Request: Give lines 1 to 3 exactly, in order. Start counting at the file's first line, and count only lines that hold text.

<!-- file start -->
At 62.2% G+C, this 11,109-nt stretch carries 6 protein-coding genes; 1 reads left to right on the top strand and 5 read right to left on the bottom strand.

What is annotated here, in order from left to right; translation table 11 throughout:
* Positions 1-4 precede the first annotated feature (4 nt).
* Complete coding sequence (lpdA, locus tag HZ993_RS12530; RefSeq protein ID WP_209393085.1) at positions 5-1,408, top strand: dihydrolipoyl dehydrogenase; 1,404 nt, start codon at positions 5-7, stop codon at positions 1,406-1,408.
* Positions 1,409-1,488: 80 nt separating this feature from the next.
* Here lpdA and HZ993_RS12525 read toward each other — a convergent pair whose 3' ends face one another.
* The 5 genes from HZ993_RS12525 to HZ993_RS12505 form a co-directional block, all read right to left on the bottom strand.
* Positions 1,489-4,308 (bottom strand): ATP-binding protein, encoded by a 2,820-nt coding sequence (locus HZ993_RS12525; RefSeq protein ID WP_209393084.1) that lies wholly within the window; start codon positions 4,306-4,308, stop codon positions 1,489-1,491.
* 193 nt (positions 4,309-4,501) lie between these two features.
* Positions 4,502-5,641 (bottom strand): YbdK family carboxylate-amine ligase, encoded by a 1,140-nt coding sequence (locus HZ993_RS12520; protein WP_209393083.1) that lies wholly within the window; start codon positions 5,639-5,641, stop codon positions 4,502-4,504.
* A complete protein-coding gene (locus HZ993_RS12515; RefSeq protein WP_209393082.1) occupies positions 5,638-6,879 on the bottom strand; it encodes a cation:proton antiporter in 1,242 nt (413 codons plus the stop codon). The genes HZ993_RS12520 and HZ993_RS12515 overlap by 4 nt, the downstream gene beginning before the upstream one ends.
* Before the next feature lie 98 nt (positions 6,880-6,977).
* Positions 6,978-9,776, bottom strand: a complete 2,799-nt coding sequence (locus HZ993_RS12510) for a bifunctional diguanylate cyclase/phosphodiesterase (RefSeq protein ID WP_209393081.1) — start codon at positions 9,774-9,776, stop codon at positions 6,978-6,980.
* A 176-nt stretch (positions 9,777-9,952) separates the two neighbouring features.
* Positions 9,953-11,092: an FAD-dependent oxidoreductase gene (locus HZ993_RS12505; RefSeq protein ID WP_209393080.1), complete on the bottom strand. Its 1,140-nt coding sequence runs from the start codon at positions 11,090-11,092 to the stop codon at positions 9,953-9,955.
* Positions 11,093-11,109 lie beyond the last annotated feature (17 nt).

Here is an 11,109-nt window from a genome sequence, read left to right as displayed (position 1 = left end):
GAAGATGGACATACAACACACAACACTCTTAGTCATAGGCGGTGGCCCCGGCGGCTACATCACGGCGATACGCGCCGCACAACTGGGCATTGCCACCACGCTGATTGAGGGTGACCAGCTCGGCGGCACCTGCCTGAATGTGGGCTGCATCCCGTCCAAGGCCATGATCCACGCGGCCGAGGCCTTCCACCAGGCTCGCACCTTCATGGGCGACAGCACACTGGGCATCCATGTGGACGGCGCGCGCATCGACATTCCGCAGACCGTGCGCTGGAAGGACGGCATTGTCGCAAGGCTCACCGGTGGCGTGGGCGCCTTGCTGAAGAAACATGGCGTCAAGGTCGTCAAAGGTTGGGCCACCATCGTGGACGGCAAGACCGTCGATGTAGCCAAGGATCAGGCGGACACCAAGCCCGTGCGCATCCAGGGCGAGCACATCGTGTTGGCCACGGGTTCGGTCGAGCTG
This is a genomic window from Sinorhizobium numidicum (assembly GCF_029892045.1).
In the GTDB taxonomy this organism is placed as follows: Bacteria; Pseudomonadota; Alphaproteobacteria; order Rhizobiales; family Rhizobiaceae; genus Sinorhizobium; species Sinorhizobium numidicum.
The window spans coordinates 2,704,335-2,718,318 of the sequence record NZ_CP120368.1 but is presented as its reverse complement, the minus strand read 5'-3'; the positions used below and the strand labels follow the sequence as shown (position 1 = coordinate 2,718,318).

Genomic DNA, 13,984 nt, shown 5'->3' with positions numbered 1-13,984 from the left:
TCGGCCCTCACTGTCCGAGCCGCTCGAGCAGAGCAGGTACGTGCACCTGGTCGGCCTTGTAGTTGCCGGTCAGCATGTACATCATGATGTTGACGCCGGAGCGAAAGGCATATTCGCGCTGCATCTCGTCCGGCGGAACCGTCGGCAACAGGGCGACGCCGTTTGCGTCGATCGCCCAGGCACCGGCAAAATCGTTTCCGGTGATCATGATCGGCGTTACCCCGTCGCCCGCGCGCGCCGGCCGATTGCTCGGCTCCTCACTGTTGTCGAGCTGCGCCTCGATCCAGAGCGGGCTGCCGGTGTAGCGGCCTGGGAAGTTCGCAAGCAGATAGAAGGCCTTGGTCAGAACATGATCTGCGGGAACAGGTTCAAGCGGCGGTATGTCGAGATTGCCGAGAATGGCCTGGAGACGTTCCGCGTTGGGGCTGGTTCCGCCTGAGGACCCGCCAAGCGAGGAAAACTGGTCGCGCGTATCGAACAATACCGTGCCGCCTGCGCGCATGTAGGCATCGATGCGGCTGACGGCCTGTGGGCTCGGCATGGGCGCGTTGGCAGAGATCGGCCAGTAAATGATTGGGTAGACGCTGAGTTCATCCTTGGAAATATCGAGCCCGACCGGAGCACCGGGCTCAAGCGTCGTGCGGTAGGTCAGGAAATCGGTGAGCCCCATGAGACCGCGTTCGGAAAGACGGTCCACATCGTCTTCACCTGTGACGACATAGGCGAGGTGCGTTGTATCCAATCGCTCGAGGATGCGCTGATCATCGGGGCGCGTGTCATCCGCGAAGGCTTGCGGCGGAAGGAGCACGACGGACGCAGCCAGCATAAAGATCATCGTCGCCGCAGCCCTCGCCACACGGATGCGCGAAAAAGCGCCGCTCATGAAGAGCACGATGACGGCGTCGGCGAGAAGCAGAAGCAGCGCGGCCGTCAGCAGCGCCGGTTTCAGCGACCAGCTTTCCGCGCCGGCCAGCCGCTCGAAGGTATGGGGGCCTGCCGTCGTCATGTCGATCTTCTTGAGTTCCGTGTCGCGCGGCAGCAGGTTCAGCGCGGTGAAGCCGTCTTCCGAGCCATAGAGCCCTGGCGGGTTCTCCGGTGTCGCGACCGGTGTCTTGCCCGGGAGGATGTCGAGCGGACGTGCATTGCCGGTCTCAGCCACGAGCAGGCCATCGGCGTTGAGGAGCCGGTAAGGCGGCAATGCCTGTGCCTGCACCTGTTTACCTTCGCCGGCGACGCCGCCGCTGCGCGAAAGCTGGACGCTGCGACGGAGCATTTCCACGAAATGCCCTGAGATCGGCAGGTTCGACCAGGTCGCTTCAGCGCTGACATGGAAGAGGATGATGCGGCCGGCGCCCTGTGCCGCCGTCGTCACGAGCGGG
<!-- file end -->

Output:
At 62.2% G+C, this 11,109-nt stretch carries 6 protein-coding genes; 1 reads left to right on the top strand and 5 read right to left on the bottom strand.

What is annotated here, in order from left to right; translation table 11 throughout:
* Positions 1-4 precede the first annotated feature (4 nt).